The Cathode Bias Resistor

Fig. 1 - Calculation of tube's cathode bias.

A very frequent problem is the determination of the cathode resistance value of a vacuum tube. For example, what value resistor is required for a 6C5 triode operating as a class A amplifier, with a plate voltage of 250 volts? (Fig. 1).

Turning to the tube manual, we find the grid-bias voltage to be -8 volts and the plate current, 8 milliamperes. Using Ohm's Law and some arithmetic, we solve the problem.

The formula -

Rk = (Ek/Ip) X 1,000

Where Rk = resistance value of grid-bias resistor in ohms, Ek = grid-bias voltage in volts, and Ip = plate current in milliamperes.

Substituting the known values in the formula, we have -

Rk = (Ek/Ip) X 1,000 = (8/8) X 1,000

= 1,000 ohms

Where tetrodes or pentodes are employed, we follow the same method as above in obtaining the solution, with the added necessity of taking the screen current into account. This is shown in the new formula -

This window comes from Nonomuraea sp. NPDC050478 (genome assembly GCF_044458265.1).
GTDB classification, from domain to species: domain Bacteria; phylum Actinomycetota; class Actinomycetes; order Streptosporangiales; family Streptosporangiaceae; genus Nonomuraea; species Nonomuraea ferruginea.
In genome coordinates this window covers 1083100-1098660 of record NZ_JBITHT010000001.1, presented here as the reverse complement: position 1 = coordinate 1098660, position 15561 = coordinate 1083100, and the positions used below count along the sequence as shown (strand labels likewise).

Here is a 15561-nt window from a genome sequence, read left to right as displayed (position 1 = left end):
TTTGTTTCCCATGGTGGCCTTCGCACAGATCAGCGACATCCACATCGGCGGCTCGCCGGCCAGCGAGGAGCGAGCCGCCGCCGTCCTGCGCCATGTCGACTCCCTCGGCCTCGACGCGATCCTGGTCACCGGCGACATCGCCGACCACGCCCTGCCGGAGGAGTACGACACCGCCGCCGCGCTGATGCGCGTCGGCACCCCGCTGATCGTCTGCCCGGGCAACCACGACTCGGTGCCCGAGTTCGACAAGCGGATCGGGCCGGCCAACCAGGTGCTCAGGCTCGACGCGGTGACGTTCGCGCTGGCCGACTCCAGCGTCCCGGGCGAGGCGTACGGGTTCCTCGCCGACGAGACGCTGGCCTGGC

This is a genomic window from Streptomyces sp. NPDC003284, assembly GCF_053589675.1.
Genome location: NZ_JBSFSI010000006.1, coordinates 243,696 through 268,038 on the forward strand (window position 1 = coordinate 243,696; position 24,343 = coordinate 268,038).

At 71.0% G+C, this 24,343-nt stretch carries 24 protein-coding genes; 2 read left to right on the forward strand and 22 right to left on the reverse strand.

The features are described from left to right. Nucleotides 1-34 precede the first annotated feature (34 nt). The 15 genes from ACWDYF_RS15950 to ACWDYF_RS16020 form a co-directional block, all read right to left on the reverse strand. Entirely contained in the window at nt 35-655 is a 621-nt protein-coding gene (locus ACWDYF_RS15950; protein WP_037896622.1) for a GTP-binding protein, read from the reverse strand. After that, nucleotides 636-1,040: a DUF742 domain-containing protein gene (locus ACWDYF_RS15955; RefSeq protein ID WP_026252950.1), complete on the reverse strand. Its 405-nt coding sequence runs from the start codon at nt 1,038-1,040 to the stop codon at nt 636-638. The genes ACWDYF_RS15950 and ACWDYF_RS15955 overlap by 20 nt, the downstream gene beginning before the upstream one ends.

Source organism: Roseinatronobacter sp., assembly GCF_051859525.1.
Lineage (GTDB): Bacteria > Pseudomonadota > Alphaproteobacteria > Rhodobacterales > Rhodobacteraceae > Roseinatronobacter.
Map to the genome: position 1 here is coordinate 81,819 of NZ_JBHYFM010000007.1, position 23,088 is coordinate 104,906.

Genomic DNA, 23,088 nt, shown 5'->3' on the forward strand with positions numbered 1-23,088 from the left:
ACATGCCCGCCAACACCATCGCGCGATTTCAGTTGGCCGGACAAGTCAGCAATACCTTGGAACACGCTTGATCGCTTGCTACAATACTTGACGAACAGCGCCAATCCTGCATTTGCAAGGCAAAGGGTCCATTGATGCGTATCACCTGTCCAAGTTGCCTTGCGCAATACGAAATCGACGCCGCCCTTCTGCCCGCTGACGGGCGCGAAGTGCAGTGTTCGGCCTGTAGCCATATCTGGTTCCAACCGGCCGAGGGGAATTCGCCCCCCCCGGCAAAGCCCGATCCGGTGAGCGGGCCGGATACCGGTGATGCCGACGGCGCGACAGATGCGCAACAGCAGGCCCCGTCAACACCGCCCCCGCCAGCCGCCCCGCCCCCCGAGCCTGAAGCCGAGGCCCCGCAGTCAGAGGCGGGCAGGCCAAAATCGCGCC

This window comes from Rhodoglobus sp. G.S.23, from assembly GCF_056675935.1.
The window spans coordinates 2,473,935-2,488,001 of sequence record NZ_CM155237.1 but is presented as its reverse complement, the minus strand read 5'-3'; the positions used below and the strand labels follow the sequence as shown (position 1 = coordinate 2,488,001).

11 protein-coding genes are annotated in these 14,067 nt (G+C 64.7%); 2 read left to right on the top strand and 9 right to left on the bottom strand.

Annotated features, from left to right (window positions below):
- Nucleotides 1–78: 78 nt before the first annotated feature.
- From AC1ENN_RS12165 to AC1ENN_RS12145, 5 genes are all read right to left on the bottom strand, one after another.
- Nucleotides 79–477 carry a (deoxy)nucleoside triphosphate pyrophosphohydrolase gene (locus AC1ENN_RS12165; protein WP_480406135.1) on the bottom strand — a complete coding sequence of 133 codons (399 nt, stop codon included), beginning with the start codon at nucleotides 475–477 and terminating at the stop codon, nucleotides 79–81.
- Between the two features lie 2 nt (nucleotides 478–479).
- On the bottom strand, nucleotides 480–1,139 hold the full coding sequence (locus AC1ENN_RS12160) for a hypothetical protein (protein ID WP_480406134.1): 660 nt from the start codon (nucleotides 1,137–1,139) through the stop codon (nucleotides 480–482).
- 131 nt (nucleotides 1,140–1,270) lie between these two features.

Rk = (Ek / (Ip+Is)) x 1,000

where Is, the new factor, is the screen current in milliamperes.

What should the wattage rating of the resistor be? Again, mathematics will supply us with the answer.

Using the formula: W = EkIp Where W = rating of resistor in watts, Ek = grid-bias voltage in volts, and Ip = plate current in amperes.

Substituting the known numbers in the formula-

W = EkIp = 8 x 0.008 = 0.064 watts

Since there is no resistor available rated at 0.064 watts, we would use a 1/4-watt resistor. Commonly, the wattage rating of a resistor is at least twice the calculated value, so a 1/2-watt resistor would be the smallest practical one, which would include the 100 percent safety factor.

Line-Cord Resistors

The replacement of a line-cord resistor is a task the radio-serviceman is often called upon to perform. In this case, to solve the problem, his tool is not the conventional ohmmeter, but arithmetic.